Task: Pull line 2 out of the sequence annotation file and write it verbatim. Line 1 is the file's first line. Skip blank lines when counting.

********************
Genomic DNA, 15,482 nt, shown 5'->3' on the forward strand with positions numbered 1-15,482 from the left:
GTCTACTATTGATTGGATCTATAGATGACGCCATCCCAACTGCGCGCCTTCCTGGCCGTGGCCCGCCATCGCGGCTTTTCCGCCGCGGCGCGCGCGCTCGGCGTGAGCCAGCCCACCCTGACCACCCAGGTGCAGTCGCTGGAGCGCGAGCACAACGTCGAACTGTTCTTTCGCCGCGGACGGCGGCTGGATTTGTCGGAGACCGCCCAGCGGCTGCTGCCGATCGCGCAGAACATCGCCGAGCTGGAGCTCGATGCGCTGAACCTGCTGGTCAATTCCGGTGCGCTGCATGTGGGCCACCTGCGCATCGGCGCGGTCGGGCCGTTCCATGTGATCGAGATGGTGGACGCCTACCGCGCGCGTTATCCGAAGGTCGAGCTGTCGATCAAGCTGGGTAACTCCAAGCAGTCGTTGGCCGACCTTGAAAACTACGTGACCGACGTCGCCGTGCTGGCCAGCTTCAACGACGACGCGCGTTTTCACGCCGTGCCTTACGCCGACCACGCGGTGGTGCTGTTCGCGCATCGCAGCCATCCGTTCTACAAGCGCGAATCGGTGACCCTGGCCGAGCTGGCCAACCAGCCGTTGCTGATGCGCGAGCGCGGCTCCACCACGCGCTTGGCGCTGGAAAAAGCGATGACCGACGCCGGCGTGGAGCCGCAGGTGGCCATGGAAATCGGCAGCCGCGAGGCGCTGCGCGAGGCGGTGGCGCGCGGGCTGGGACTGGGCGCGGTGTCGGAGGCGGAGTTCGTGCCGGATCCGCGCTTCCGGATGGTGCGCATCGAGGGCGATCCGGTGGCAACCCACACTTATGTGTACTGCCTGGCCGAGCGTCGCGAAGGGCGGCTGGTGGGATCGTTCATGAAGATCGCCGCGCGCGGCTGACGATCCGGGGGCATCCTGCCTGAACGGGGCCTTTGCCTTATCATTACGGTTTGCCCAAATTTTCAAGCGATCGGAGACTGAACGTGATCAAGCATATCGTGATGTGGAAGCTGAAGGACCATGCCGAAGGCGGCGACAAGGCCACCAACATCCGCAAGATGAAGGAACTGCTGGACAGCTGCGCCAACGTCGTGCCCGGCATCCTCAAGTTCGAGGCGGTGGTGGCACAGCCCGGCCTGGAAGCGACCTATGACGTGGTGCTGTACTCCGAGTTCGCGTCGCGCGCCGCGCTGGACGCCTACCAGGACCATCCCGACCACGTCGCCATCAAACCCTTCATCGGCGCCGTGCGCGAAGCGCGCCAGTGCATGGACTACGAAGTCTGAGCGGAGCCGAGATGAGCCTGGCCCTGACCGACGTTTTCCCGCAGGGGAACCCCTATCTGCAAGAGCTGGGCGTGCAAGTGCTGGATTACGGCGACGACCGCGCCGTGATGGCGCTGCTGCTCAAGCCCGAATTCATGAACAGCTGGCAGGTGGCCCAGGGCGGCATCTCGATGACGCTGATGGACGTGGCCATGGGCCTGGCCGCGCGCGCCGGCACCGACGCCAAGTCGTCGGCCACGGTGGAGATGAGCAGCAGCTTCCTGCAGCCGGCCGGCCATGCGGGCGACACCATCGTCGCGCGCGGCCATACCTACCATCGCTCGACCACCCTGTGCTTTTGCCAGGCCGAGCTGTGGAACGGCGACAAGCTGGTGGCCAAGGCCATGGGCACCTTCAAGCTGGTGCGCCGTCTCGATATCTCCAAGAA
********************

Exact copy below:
GTCTACTATTGATTGGATCTATAGATGACGCCATCCCAACTGCGCGCCTTCCTGGCCGTGGCCCGCCATCGCGGCTTTTCCGCCGCGGCGCGCGCGCTCGGCGTGAGCCAGCCCACCCTGACCACCCAGGTGCAGTCGCTGGAGCGCGAGCACAACGTCGAACTGTTCTTTCGCCGCGGACGGCGGCTGGATTTGTCGGAGACCGCCCAGCGGCTGCTGCCGATCGCGCAGAACATCGCCGAGCTGGAGCTCGATGCGCTGAACCTGCTGGTCAATTCCGGTGCGCTGCATGTGGGCCACCTGCGCATCGGCGCGGTCGGGCCGTTCCATGTGATCGAGATGGTGGACGCCTACCGCGCGCGTTATCCGAAGGTCGAGCTGTCGATCAAGCTGGGTAACTCCAAGCAGTCGTTGGCCGACCTTGAAAACTACGTGACCGACGTCGCCGTGCTGGCCAGCTTCAACGACGACGCGCGTTTTCACGCCGTGCCTTACGCCGACCACGCGGTGGTGCTGTTCGCGCATCGCAGCCATCCGTTCTACAAGCGCGAATCGGTGACCCTGGCCGAGCTGGCCAACCAGCCGTTGCTGATGCGCGAGCGCGGCTCCACCACGCGCTTGGCGCTGGAAAAAGCGATGACCGACGCCGGCGTGGAGCCGCAGGTGGCCATGGAAATCGGCAGCCGCGAGGCGCTGCGCGAGGCGGTGGCGCGCGGGCTGGGACTGGGCGCGGTGTCGGAGGCGGAGTTCGTGCCGGATCCGCGCTTCCGGATGGTGCGCATCGAGGGCGATCCGGTGGCAACCCACACTTATGTGTACTGCCTGGCCGAGCGTCGCGAAGGGCGGCTGGTGGGATCGTTCATGAAGATCGCCGCGCGCGGCTGACGATCCGGGGGCATCCTGCCTGAACGGGGCCTTTGCCTTATCATTACGGTTTGCCCAAATTTTCAAGCGATCGGAGACTGAACGTGATCAAGCATATCGTGATGTGGAAGCTGAAGGACCATGCCGAAGGCGGCGACAAGGCCACCAACATCCGCAAGATGAAGGAACTGCTGGACAGCTGCGCCAACGTCGTGCCCGGCATCCTCAAGTTCGAGGCGGTGGTGGCACAGCCCGGCCTGGAAGCGACCTATGACGTGGTGCTGTACTCCGAGTTCGCGTCGCGCGCCGCGCTGGACGCCTACCAGGACCATCCCGACCACGTCGCCATCAAACCCTTCATCGGCGCCGTGCGCGAAGCGCGCCAGTGCATGGACTACGAAGTCTGAGCGGAGCCGAGATGAGCCTGGCCCTGACCGACGTTTTCCCGCAGGGGAACCCCTATCTGCAAGAGCTGGGCGTGCAAGTGCTGGATTACGGCGACGACCGCGCCGTGATGGCGCTGCTGCTCAAGCCCGAATTCATGAACAGCTGGCAGGTGGCCCAGGGCGGCATCTCGATGACGCTGATGGACGTGGCCATGGGCCTGGCCGCGCGCGCCGGCACCGACGCCAAGTCGTCGGCCACGGTGGAGATGAGCAGCAGCTTCCTGCAGCCGGCCGGCCATGCGGGCGACACCATCGTCGCGCGCGGCCATACCTACCATCGCTCGACCACCCTGTGCTTTTGCCAGGCCGAGCTGTGGAACGGCGACAAGCTGGTGGCCAAGGCCATGGGCACCTTCAAGCTGGTGCGCCGTCTCGATATCTCCAAGAA